Brandenburg Gate
The Brandenburg Gate (German: Brandenburger Tor) is an 18th-century neoclassical monument in Berlin, and one of the best-known landmarks of Germany. It is built on the site of a former city gate that marked the start of the road from Berlin to the town of Brandenburg an der Havel.

It is located in the western part of the city centre of Berlin within Mitte, at the junction of Unter den Linden and Ebertstraße, immediately west of the Pariser Platz. One block to the north stands the Reichstag building, which houses the German parliament (Bundestag). The gate is the monumental entry to Unter den Linden, the renowned boulevard of linden trees, which led directly to the royal City Palace of the Prussian monarchs.
Throughout its existence, the Brandenburg Gate was often a site for major historical events and is today considered not only as a symbol of the tumultuous history of Europe and Germany, but also of European unity and peace.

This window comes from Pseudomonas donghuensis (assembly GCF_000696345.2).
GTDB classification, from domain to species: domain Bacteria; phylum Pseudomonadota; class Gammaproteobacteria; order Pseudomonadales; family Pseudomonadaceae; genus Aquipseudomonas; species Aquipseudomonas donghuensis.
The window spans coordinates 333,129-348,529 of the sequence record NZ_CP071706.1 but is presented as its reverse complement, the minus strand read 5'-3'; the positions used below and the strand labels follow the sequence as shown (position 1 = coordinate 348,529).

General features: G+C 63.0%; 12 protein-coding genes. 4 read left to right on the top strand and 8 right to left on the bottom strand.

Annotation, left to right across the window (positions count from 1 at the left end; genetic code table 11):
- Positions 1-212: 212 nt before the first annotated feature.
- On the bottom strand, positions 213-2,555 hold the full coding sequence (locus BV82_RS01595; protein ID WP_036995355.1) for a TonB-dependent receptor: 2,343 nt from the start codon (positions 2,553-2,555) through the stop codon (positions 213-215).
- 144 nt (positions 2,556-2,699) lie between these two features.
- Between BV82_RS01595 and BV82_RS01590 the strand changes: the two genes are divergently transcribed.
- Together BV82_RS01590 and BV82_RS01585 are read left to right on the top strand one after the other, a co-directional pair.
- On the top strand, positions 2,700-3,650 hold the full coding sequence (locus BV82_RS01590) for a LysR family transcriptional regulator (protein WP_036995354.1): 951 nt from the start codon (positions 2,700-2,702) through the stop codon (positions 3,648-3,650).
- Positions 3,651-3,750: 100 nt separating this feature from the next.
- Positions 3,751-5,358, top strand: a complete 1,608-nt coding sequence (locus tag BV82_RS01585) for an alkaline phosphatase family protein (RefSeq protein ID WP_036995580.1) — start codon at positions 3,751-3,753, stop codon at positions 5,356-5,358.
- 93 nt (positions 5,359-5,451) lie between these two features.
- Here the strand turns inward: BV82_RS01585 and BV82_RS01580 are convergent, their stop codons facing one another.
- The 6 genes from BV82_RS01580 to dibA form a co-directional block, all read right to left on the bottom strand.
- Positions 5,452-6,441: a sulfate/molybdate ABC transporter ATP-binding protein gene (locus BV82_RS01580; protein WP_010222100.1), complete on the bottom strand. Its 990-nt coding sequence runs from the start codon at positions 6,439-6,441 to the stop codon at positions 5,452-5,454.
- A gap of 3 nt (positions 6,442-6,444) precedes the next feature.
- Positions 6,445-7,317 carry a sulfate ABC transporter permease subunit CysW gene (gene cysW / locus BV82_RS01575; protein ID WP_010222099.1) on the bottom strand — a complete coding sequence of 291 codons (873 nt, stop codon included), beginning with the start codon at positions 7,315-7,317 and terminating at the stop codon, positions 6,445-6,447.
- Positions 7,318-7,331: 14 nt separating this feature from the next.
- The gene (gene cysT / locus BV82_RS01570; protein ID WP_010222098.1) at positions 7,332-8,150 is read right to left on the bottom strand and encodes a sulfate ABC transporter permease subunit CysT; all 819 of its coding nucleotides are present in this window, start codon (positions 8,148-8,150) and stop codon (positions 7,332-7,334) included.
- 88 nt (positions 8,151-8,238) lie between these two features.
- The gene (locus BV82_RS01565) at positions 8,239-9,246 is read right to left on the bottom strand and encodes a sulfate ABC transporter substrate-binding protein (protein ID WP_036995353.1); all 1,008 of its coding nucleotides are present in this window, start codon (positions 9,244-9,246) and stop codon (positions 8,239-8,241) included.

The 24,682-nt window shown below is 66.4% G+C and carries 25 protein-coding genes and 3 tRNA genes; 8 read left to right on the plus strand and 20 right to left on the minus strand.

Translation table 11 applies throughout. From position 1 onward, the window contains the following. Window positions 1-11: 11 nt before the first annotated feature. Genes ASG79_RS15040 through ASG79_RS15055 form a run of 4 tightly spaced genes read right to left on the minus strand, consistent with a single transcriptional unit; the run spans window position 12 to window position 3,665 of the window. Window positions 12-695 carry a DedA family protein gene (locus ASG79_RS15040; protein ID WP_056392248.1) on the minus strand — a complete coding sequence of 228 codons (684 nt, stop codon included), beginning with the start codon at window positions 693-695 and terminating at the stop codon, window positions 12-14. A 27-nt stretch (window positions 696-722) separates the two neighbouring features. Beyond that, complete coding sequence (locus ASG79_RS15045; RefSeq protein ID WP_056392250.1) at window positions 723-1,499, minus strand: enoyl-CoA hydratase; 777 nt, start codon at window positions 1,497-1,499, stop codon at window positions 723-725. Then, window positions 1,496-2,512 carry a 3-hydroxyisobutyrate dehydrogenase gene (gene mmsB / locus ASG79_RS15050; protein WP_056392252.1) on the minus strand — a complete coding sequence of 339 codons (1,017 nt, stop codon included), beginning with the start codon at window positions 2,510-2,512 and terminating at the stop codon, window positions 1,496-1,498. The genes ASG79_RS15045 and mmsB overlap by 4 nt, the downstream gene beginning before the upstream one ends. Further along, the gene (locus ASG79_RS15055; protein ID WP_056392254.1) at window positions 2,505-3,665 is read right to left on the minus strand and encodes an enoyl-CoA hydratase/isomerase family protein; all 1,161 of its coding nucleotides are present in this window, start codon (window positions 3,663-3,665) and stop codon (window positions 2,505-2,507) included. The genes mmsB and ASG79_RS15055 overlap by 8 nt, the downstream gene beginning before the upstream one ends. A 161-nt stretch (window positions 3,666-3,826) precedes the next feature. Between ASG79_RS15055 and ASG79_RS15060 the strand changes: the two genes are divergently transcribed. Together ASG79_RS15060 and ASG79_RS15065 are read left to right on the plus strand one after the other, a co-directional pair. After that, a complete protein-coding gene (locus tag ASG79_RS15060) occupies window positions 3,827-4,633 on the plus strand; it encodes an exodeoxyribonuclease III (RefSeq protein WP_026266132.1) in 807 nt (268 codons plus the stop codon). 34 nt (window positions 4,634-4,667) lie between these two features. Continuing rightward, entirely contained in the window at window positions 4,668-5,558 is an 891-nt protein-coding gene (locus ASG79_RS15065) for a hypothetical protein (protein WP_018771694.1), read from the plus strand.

It was commissioned by King Frederick William II of Prussia as a sign of peace and built by architect Carl Gotthard Langhans from 1788 to 1791. Having suffered considerable damage in World War II, the Brandenburg Gate was restored from 2000 to 2002 by the Stiftung Denkmalschutz Berlin (Berlin Monument Conservation Foundation).

During the post-war Partition of Germany, the gate was isolated and inaccessible immediately next to the Berlin Wall. The area around the gate was featured most prominently in the media coverage of the tearing down of the wall in 1989, and the subsequent German reunification in 1990.

Berlin Cathedral